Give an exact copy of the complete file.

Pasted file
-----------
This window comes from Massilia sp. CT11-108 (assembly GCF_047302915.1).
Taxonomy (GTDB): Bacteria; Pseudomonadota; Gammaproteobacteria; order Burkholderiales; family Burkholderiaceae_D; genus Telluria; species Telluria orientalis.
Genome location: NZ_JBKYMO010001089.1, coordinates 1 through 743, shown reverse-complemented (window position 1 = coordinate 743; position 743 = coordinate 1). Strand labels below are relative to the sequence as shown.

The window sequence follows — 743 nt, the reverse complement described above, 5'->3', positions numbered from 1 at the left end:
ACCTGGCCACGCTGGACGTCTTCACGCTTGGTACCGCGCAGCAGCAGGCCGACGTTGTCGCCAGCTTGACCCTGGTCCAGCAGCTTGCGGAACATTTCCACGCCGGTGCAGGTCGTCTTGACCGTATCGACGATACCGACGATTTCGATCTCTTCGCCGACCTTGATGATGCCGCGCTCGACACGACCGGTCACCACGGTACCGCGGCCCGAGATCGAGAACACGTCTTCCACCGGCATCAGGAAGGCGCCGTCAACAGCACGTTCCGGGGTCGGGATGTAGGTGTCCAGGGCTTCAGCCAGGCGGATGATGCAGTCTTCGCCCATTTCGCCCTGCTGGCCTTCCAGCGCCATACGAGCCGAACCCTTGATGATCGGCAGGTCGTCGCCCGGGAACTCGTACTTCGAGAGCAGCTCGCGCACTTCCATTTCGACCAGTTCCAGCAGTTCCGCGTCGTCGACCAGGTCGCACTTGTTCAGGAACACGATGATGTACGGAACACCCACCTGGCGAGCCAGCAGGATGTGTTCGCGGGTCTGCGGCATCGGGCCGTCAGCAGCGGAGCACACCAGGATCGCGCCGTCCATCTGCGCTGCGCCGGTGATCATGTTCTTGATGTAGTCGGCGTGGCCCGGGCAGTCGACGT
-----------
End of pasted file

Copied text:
This window comes from Massilia sp. CT11-108 (assembly GCF_047302915.1).
Taxonomy (GTDB): Bacteria; Pseudomonadota; Gammaproteobacteria; order Burkholderiales; family Burkholderiaceae_D; genus Telluria; species Telluria orientalis.
Genome location: NZ_JBKYMO010001089.1, coordinates 1 through 743, shown reverse-complemented (window position 1 = coordinate 743; position 743 = coordinate 1). Strand labels below are relative to the sequence as shown.

The window sequence follows — 743 nt, the reverse complement described above, 5'->3', positions numbered from 1 at the left end:
ACCTGGCCACGCTGGACGTCTTCACGCTTGGTACCGCGCAGCAGCAGGCCGACGTTGTCGCCAGCTTGACCCTGGTCCAGCAGCTTGCGGAACATTTCCACGCCGGTGCAGGTCGTCTTGACCGTATCGACGATACCGACGATTTCGATCTCTTCGCCGACCTTGATGATGCCGCGCTCGACACGACCGGTCACCACGGTACCGCGGCCCGAGATCGAGAACACGTCTTCCACCGGCATCAGGAAGGCGCCGTCAACAGCACGTTCCGGGGTCGGGATGTAGGTGTCCAGGGCTTCAGCCAGGCGGATGATGCAGTCTTCGCCCATTTCGCCCTGCTGGCCTTCCAGCGCCATACGAGCCGAACCCTTGATGATCGGCAGGTCGTCGCCCGGGAACTCGTACTTCGAGAGCAGCTCGCGCACTTCCATTTCGACCAGTTCCAGCAGTTCCGCGTCGTCGACCAGGTCGCACTTGTTCAGGAACACGATGATGTACGGAACACCCACCTGGCGAGCCAGCAGGATGTGTTCGCGGGTCTGCGGCATCGGGCCGTCAGCAGCGGAGCACACCAGGATCGCGCCGTCCATCTGCGCTGCGCCGGTGATCATGTTCTTGATGTAGTCGGCGTGGCCCGGGCAGTCGACGT